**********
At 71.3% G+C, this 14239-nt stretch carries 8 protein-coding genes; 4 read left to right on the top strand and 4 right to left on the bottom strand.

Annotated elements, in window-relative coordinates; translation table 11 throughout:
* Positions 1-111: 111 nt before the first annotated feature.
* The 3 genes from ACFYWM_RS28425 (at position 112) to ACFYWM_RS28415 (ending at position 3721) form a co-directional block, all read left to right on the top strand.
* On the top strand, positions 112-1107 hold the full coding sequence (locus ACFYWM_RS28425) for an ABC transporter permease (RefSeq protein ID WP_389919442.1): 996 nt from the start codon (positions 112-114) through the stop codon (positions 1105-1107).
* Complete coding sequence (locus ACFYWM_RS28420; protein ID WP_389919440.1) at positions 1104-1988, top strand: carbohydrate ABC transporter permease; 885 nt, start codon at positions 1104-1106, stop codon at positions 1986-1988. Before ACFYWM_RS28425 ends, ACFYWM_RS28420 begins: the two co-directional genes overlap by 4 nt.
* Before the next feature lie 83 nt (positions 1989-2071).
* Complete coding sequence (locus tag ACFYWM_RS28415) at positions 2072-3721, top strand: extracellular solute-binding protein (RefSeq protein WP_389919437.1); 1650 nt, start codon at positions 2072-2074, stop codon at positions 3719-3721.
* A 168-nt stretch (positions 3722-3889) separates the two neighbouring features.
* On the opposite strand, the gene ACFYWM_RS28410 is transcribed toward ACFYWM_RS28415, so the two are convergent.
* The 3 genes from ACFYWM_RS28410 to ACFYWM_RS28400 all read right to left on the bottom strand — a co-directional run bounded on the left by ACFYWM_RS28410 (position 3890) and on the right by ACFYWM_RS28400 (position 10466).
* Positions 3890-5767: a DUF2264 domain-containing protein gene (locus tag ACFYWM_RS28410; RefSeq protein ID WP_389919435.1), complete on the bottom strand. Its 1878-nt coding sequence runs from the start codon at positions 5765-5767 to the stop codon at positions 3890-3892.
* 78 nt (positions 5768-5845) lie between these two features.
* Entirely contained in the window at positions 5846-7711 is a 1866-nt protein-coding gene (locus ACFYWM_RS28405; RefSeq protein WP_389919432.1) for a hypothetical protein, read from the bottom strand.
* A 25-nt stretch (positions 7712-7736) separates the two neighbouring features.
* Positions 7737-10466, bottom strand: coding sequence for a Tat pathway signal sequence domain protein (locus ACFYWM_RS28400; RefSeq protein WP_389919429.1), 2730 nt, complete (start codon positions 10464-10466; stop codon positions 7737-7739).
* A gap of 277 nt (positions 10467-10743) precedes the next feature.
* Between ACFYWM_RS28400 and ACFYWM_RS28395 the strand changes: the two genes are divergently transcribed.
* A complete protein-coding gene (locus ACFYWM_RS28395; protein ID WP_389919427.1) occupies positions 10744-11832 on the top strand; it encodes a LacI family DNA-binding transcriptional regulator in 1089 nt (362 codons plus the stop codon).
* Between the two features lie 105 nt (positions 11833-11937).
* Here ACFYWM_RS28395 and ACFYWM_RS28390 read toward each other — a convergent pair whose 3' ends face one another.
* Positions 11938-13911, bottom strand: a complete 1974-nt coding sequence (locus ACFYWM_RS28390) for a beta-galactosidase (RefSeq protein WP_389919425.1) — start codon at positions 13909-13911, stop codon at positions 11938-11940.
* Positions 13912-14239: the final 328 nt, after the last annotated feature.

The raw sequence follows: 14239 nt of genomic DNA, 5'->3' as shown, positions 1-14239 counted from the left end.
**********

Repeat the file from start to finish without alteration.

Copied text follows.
At 71.3% G+C, this 14239-nt stretch carries 8 protein-coding genes; 4 read left to right on the top strand and 4 right to left on the bottom strand.

Annotated elements, in window-relative coordinates; translation table 11 throughout:
* Positions 1-111: 111 nt before the first annotated feature.
* The 3 genes from ACFYWM_RS28425 (at position 112) to ACFYWM_RS28415 (ending at position 3721) form a co-directional block, all read left to right on the top strand.
* On the top strand, positions 112-1107 hold the full coding sequence (locus ACFYWM_RS28425) for an ABC transporter permease (RefSeq protein ID WP_389919442.1): 996 nt from the start codon (positions 112-114) through the stop codon (positions 1105-1107).
* Complete coding sequence (locus ACFYWM_RS28420; protein ID WP_389919440.1) at positions 1104-1988, top strand: carbohydrate ABC transporter permease; 885 nt, start codon at positions 1104-1106, stop codon at positions 1986-1988. Before ACFYWM_RS28425 ends, ACFYWM_RS28420 begins: the two co-directional genes overlap by 4 nt.
* Before the next feature lie 83 nt (positions 1989-2071).
* Complete coding sequence (locus tag ACFYWM_RS28415) at positions 2072-3721, top strand: extracellular solute-binding protein (RefSeq protein WP_389919437.1); 1650 nt, start codon at positions 2072-2074, stop codon at positions 3719-3721.
* A 168-nt stretch (positions 3722-3889) separates the two neighbouring features.
* On the opposite strand, the gene ACFYWM_RS28410 is transcribed toward ACFYWM_RS28415, so the two are convergent.
* The 3 genes from ACFYWM_RS28410 to ACFYWM_RS28400 all read right to left on the bottom strand — a co-directional run bounded on the left by ACFYWM_RS28410 (position 3890) and on the right by ACFYWM_RS28400 (position 10466).
* Positions 3890-5767: a DUF2264 domain-containing protein gene (locus tag ACFYWM_RS28410; RefSeq protein ID WP_389919435.1), complete on the bottom strand. Its 1878-nt coding sequence runs from the start codon at positions 5765-5767 to the stop codon at positions 3890-3892.
* 78 nt (positions 5768-5845) lie between these two features.
* Entirely contained in the window at positions 5846-7711 is a 1866-nt protein-coding gene (locus ACFYWM_RS28405; RefSeq protein WP_389919432.1) for a hypothetical protein, read from the bottom strand.
* A 25-nt stretch (positions 7712-7736) separates the two neighbouring features.
* Positions 7737-10466, bottom strand: coding sequence for a Tat pathway signal sequence domain protein (locus ACFYWM_RS28400; RefSeq protein WP_389919429.1), 2730 nt, complete (start codon positions 10464-10466; stop codon positions 7737-7739).
* A gap of 277 nt (positions 10467-10743) precedes the next feature.
* Between ACFYWM_RS28400 and ACFYWM_RS28395 the strand changes: the two genes are divergently transcribed.
* A complete protein-coding gene (locus ACFYWM_RS28395; protein ID WP_389919427.1) occupies positions 10744-11832 on the top strand; it encodes a LacI family DNA-binding transcriptional regulator in 1089 nt (362 codons plus the stop codon).
* Between the two features lie 105 nt (positions 11833-11937).
* Here ACFYWM_RS28395 and ACFYWM_RS28390 read toward each other — a convergent pair whose 3' ends face one another.
* Positions 11938-13911, bottom strand: a complete 1974-nt coding sequence (locus ACFYWM_RS28390) for a beta-galactosidase (RefSeq protein WP_389919425.1) — start codon at positions 13909-13911, stop codon at positions 11938-11940.
* Positions 13912-14239: the final 328 nt, after the last annotated feature.

The raw sequence follows: 14239 nt of genomic DNA, 5'->3' as shown, positions 1-14239 counted from the left end.